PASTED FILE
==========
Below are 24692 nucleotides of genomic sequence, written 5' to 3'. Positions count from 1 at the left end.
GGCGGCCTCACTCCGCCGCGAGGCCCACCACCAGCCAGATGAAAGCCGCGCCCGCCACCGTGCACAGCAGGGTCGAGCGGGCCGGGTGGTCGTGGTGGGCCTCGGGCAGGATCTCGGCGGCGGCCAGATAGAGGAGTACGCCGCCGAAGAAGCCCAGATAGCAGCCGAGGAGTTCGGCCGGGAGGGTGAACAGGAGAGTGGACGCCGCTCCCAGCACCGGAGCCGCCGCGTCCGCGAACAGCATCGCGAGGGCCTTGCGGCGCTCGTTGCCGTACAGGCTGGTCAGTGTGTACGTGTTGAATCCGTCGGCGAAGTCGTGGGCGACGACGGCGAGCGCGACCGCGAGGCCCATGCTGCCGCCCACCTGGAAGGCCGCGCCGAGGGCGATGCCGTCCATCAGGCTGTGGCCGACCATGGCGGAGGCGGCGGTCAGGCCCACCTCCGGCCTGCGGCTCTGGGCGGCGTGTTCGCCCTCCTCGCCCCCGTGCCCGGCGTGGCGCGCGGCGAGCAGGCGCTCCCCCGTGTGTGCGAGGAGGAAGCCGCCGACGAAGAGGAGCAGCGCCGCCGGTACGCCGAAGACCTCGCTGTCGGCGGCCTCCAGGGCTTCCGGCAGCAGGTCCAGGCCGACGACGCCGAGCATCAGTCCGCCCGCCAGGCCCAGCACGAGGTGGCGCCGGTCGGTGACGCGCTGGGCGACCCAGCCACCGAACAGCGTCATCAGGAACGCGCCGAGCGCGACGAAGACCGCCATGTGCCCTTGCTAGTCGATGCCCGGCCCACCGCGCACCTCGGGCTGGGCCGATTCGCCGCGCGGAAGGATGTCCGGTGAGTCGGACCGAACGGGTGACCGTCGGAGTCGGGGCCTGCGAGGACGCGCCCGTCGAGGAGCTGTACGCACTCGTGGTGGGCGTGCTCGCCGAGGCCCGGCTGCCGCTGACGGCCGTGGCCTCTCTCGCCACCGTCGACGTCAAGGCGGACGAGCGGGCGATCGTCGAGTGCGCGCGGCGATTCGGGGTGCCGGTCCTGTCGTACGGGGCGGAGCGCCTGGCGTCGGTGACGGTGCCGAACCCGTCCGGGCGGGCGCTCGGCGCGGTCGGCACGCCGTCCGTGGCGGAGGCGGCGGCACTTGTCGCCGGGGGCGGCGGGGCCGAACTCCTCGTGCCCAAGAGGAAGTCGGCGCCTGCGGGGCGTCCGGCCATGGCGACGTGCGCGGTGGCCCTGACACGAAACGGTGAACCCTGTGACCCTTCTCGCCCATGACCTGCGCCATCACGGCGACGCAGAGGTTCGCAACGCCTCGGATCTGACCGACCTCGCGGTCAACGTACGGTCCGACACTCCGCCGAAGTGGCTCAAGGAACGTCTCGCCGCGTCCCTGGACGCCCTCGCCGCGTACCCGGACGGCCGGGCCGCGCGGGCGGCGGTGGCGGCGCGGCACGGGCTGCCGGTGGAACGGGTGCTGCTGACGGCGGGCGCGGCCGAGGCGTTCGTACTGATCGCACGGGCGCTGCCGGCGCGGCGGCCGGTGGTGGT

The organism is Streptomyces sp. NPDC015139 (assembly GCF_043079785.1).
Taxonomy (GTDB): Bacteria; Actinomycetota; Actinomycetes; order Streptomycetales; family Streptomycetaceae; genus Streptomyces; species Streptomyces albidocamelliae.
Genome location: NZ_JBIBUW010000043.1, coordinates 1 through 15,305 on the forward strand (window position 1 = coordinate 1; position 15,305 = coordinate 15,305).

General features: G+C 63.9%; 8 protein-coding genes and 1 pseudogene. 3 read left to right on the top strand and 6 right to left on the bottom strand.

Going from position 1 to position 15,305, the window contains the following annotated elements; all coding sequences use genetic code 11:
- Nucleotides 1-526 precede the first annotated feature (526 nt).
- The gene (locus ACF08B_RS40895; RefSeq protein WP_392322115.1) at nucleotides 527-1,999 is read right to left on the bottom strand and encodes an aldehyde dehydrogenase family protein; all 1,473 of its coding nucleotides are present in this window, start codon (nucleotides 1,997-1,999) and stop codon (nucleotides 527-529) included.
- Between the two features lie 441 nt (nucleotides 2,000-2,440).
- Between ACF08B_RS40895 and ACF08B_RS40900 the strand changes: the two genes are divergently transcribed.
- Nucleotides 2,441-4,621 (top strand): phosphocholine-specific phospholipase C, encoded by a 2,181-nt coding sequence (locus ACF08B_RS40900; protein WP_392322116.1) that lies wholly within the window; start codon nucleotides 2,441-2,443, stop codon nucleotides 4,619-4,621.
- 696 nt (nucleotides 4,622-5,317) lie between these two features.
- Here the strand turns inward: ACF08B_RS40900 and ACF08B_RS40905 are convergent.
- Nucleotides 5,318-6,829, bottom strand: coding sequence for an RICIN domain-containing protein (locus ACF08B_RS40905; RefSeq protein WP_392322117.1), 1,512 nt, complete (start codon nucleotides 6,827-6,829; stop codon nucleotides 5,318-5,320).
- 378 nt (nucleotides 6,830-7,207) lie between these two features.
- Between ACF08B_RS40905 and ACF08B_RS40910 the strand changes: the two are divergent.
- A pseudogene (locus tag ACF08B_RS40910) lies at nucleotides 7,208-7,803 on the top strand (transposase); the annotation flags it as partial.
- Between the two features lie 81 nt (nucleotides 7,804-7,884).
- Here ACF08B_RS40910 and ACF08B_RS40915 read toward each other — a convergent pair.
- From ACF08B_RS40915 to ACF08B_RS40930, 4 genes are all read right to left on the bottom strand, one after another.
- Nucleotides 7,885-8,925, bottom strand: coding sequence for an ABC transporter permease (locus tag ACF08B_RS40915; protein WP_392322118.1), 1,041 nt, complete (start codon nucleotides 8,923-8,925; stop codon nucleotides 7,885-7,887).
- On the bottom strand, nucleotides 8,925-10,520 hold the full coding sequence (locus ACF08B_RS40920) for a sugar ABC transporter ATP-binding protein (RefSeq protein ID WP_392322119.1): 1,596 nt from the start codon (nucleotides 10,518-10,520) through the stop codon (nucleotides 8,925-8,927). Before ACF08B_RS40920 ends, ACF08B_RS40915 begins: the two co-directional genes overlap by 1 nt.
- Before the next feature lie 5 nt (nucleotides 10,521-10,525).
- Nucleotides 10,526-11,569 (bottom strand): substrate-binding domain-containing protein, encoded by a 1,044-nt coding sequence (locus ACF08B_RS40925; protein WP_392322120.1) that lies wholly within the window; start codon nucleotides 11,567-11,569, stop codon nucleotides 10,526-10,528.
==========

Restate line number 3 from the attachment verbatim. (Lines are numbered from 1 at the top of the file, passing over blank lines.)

The organism is Streptomyces sp. NPDC015139 (assembly GCF_043079785.1).